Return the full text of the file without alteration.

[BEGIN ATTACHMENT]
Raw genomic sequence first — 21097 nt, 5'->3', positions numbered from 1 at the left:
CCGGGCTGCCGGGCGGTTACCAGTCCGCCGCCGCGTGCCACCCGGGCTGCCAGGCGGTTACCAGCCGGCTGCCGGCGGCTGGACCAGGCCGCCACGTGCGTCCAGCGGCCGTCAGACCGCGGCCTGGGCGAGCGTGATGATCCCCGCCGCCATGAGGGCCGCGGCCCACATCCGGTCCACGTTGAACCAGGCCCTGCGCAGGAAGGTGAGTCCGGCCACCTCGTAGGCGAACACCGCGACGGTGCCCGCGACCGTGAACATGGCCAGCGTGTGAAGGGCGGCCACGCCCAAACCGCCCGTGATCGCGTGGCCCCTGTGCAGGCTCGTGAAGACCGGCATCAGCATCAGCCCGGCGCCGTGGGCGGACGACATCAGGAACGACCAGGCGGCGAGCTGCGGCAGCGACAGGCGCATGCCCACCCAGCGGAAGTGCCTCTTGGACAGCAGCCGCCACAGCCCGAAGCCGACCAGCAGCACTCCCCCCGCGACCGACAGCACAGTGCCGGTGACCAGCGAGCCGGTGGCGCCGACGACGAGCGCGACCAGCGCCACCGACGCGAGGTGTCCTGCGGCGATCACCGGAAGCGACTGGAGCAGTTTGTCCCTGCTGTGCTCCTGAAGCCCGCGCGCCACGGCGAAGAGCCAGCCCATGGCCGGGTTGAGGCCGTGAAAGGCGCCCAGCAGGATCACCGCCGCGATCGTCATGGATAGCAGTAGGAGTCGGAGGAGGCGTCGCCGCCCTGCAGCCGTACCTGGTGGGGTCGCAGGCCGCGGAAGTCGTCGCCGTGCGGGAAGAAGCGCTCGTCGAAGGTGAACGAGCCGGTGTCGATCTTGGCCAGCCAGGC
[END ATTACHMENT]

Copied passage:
Raw genomic sequence first — 21097 nt, 5'->3', positions numbered from 1 at the left:
CCGGGCTGCCGGGCGGTTACCAGTCCGCCGCCGCGTGCCACCCGGGCTGCCAGGCGGTTACCAGCCGGCTGCCGGCGGCTGGACCAGGCCGCCACGTGCGTCCAGCGGCCGTCAGACCGCGGCCTGGGCGAGCGTGATGATCCCCGCCGCCATGAGGGCCGCGGCCCACATCCGGTCCACGTTGAACCAGGCCCTGCGCAGGAAGGTGAGTCCGGCCACCTCGTAGGCGAACACCGCGACGGTGCCCGCGACCGTGAACATGGCCAGCGTGTGAAGGGCGGCCACGCCCAAACCGCCCGTGATCGCGTGGCCCCTGTGCAGGCTCGTGAAGACCGGCATCAGCATCAGCCCGGCGCCGTGGGCGGACGACATCAGGAACGACCAGGCGGCGAGCTGCGGCAGCGACAGGCGCATGCCCACCCAGCGGAAGTGCCTCTTGGACAGCAGCCGCCACAGCCCGAAGCCGACCAGCAGCACTCCCCCCGCGACCGACAGCACAGTGCCGGTGACCAGCGAGCCGGTGGCGCCGACGACGAGCGCGACCAGCGCCACCGACGCGAGGTGTCCTGCGGCGATCACCGGAAGCGACTGGAGCAGTTTGTCCCTGCTGTGCTCCTGAAGCCCGCGCGCCACGGCGAAGAGCCAGCCCATGGCCGGGTTGAGGCCGTGAAAGGCGCCCAGCAGGATCACCGCCGCGATCGTCATGGATAGCAGTAGGAGTCGGAGGAGGCGTCGCCGCCCTGCAGCCGTACCTGGTGGGGTCGCAGGCCGCGGAAGTCGTCGCCGTGCGGGAAGAAGCGCTCGTCGAAGGTGAACGAGCCGGTGTCGATCTTGGCCAGCCAGGC